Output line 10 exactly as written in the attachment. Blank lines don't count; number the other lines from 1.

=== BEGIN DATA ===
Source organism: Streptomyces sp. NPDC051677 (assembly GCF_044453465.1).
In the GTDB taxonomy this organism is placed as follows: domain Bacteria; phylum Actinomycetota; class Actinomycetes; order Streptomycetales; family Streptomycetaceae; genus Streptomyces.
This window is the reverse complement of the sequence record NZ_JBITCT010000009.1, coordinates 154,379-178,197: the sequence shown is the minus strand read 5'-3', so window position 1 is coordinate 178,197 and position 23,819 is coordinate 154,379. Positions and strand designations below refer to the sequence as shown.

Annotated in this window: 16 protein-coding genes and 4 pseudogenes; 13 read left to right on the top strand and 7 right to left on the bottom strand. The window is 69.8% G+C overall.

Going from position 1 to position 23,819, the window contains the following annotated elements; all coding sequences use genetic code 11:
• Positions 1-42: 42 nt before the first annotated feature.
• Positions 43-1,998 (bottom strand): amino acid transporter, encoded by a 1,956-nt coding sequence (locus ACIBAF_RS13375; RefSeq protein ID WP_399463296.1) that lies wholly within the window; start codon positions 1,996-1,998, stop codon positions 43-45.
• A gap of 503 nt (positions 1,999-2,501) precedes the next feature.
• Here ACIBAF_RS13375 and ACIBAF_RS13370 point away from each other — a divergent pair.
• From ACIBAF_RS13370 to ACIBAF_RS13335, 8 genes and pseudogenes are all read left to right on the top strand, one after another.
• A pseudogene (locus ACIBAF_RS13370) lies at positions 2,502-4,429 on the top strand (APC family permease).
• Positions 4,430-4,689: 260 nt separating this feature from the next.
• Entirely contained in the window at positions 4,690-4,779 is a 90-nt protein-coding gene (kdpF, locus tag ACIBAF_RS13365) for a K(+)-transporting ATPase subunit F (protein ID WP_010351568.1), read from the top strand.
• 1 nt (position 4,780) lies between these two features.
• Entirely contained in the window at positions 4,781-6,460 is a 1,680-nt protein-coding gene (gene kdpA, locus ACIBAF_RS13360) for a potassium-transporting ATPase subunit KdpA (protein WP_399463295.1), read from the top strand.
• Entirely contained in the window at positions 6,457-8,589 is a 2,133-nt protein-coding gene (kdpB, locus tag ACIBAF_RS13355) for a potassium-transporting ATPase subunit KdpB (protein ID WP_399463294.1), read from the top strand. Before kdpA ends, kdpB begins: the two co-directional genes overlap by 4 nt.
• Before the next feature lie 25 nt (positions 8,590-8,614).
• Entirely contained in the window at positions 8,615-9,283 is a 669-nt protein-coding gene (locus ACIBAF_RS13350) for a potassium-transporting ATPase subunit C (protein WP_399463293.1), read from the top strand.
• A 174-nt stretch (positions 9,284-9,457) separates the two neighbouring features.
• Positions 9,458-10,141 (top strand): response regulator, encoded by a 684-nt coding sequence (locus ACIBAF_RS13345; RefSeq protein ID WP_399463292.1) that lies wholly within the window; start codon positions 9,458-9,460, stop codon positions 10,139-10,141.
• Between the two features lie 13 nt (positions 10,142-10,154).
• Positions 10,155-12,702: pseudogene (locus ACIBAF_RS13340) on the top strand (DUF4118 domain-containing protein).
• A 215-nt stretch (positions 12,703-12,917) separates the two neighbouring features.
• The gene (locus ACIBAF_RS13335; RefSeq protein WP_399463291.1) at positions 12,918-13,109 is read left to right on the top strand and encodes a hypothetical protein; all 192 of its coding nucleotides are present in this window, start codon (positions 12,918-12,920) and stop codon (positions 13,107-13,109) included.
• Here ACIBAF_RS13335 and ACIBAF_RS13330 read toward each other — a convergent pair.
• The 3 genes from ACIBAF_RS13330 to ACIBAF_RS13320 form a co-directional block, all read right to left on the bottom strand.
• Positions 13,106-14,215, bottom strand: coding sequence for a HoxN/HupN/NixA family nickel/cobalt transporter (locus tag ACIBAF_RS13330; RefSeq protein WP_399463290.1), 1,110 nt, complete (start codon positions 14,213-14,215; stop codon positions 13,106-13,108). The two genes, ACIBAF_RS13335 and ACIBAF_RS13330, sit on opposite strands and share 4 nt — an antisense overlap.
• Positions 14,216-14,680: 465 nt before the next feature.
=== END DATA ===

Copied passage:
• From ACIBAF_RS13370 to ACIBAF_RS13335, 8 genes and pseudogenes are all read left to right on the top strand, one after another.